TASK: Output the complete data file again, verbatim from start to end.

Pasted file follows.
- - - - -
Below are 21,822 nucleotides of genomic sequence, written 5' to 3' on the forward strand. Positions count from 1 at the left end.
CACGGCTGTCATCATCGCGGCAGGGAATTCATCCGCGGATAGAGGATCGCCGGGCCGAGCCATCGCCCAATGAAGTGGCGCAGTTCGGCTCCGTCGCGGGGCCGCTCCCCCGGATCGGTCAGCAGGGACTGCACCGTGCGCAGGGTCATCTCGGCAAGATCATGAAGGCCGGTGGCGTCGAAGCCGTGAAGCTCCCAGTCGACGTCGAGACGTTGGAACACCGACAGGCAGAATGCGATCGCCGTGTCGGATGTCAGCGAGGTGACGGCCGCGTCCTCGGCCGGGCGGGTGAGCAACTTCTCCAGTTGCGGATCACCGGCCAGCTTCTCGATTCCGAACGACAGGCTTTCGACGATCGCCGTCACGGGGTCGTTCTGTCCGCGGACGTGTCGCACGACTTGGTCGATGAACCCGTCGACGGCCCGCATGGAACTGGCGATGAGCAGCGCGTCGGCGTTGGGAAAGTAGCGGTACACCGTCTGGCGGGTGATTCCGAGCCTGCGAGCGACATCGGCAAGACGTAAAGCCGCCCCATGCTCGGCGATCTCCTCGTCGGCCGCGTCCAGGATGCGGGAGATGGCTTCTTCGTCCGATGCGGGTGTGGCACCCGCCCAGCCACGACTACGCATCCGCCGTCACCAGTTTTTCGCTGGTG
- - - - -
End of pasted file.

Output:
Below are 21,822 nucleotides of genomic sequence, written 5' to 3' on the forward strand. Positions count from 1 at the left end.
CACGGCTGTCATCATCGCGGCAGGGAATTCATCCGCGGATAGAGGATCGCCGGGCCGAGCCATCGCCCAATGAAGTGGCGCAGTTCGGCTCCGTCGCGGGGCCGCTCCCCCGGATCGGTCAGCAGGGACTGCACCGTGCGCAGGGTCATCTCGGCAAGATCATGAAGGCCGGTGGCGTCGAAGCCGTGAAGCTCCCAGTCGACGTCGAGACGTTGGAACACCGACAGGCAGAATGCGATCGCCGTGTCGGATGTCAGCGAGGTGACGGCCGCGTCCTCGGCCGGGCGGGTGAGCAACTTCTCCAGTTGCGGATCACCGGCCAGCTTCTCGATTCCGAACGACAGGCTTTCGACGATCGCCGTCACGGGGTCGTTCTGTCCGCGGACGTGTCGCACGACTTGGTCGATGAACCCGTCGACGGCCCGCATGGAACTGGCGATGAGCAGCGCGTCGGCGTTGGGAAAGTAGCGGTACACCGTCTGGCGGGTGATTCCGAGCCTGCGAGCGACATCGGCAAGACGTAAAGCCGCCCCATGCTCGGCGATCTCCTCGTCGGCCGCGTCCAGGATGCGGGAGATGGCTTCTTCGTCCGATGCGGGTGTGGCACCCGCCCAGCCACGACTACGCATCCGCCGTCACCAGTTTTTCGCTGGTG